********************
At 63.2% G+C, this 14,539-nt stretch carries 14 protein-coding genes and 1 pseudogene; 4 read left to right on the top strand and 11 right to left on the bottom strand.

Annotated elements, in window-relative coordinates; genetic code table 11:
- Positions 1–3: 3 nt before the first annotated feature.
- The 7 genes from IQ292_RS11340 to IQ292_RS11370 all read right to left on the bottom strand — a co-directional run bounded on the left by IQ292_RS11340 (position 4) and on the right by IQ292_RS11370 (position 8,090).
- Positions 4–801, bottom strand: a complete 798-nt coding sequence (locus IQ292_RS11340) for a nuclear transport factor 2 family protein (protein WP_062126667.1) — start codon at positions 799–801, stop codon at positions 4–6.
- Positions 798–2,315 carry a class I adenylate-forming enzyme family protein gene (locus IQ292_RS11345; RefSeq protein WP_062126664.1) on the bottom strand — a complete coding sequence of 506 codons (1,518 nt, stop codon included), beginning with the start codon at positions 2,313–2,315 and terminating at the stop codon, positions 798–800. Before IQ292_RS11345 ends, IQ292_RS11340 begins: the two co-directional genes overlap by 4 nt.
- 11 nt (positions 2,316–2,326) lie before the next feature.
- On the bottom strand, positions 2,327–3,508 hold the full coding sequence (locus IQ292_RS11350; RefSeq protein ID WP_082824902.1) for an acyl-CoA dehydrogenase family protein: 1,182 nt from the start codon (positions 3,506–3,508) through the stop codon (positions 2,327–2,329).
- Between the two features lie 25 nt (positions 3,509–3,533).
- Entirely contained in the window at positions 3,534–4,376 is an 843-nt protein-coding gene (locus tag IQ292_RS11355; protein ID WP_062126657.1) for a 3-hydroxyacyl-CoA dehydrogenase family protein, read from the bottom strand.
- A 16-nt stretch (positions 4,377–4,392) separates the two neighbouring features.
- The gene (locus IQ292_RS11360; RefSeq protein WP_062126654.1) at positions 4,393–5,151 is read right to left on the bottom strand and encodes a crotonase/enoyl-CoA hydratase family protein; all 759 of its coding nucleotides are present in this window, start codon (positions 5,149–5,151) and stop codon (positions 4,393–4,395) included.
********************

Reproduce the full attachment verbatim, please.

At 63.2% G+C, this 14,539-nt stretch carries 14 protein-coding genes and 1 pseudogene; 4 read left to right on the top strand and 11 right to left on the bottom strand.

Annotated elements, in window-relative coordinates; genetic code table 11:
- Positions 1–3: 3 nt before the first annotated feature.
- The 7 genes from IQ292_RS11340 to IQ292_RS11370 all read right to left on the bottom strand — a co-directional run bounded on the left by IQ292_RS11340 (position 4) and on the right by IQ292_RS11370 (position 8,090).
- Positions 4–801, bottom strand: a complete 798-nt coding sequence (locus IQ292_RS11340) for a nuclear transport factor 2 family protein (protein WP_062126667.1) — start codon at positions 799–801, stop codon at positions 4–6.
- Positions 798–2,315 carry a class I adenylate-forming enzyme family protein gene (locus IQ292_RS11345; RefSeq protein WP_062126664.1) on the bottom strand — a complete coding sequence of 506 codons (1,518 nt, stop codon included), beginning with the start codon at positions 2,313–2,315 and terminating at the stop codon, positions 798–800. Before IQ292_RS11345 ends, IQ292_RS11340 begins: the two co-directional genes overlap by 4 nt.
- 11 nt (positions 2,316–2,326) lie before the next feature.
- On the bottom strand, positions 2,327–3,508 hold the full coding sequence (locus IQ292_RS11350; RefSeq protein ID WP_082824902.1) for an acyl-CoA dehydrogenase family protein: 1,182 nt from the start codon (positions 3,506–3,508) through the stop codon (positions 2,327–2,329).
- Between the two features lie 25 nt (positions 3,509–3,533).
- Entirely contained in the window at positions 3,534–4,376 is an 843-nt protein-coding gene (locus tag IQ292_RS11355; protein ID WP_062126657.1) for a 3-hydroxyacyl-CoA dehydrogenase family protein, read from the bottom strand.
- A 16-nt stretch (positions 4,377–4,392) separates the two neighbouring features.
- The gene (locus IQ292_RS11360; RefSeq protein WP_062126654.1) at positions 4,393–5,151 is read right to left on the bottom strand and encodes a crotonase/enoyl-CoA hydratase family protein; all 759 of its coding nucleotides are present in this window, start codon (positions 5,149–5,151) and stop codon (positions 4,393–4,395) included.